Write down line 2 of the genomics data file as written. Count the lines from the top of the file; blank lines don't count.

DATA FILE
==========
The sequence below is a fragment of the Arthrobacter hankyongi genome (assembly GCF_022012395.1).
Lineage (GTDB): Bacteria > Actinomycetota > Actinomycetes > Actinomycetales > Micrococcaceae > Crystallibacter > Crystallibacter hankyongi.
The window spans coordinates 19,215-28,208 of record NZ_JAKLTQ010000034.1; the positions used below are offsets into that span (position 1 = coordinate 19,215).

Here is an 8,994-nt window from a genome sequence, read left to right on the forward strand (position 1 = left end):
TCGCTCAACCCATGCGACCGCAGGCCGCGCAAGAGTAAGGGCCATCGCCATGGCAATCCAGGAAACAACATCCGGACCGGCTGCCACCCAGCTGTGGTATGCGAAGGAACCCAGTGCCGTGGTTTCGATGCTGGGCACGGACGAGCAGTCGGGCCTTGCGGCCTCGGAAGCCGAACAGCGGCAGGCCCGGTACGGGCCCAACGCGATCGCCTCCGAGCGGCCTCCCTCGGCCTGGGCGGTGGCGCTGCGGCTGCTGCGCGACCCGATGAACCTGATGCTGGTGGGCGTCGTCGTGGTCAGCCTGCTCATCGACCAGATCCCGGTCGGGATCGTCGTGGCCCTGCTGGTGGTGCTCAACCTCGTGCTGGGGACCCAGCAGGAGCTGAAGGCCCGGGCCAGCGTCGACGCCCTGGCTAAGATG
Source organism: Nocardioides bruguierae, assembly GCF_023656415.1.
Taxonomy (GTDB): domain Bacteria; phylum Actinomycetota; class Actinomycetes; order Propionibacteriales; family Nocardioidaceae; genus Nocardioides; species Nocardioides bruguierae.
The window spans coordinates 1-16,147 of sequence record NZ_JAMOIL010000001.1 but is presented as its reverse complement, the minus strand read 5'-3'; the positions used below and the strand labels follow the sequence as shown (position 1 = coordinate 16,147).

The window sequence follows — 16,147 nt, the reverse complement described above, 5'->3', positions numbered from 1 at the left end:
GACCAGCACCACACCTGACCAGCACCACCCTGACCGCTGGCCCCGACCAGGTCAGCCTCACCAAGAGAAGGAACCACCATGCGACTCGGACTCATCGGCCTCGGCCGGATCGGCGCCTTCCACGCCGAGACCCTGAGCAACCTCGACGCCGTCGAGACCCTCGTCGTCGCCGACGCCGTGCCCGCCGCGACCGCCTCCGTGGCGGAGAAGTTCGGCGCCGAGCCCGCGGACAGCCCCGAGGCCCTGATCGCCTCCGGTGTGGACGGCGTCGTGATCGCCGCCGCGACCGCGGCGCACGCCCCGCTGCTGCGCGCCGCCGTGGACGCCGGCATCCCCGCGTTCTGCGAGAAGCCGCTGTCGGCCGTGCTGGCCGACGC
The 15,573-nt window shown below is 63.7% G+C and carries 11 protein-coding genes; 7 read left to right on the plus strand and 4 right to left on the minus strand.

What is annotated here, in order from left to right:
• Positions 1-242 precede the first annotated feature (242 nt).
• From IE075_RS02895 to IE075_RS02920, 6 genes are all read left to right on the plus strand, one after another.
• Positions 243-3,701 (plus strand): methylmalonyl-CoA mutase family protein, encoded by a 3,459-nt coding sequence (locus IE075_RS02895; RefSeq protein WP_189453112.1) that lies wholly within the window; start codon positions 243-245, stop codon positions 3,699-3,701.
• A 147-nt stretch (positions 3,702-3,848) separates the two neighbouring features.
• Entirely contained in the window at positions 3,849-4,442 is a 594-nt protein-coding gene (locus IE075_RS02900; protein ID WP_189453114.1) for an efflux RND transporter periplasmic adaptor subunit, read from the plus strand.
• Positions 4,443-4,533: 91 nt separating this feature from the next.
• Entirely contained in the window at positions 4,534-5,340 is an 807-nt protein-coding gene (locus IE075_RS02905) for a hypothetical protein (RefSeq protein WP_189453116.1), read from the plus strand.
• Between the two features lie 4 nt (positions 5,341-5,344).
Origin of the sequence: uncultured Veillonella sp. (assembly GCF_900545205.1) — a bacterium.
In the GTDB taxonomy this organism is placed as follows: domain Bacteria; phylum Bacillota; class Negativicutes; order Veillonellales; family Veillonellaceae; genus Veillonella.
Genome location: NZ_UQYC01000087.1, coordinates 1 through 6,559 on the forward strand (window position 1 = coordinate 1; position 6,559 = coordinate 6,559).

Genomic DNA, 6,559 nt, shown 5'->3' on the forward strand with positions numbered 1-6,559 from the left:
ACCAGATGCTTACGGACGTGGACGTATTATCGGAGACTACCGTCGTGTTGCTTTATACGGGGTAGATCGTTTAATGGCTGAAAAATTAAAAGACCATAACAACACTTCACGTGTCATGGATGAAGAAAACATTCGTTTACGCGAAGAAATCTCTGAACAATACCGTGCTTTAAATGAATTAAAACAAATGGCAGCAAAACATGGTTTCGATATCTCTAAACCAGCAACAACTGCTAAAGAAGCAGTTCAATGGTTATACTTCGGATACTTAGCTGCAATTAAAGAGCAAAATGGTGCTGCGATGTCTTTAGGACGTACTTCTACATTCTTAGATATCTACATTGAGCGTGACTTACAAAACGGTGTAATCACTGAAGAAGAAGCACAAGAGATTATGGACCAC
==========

Lineage (GTDB): Bacteria > Actinomycetota > Actinomycetes > Actinomycetales > Micrococcaceae > Crystallibacter > Crystallibacter hankyongi.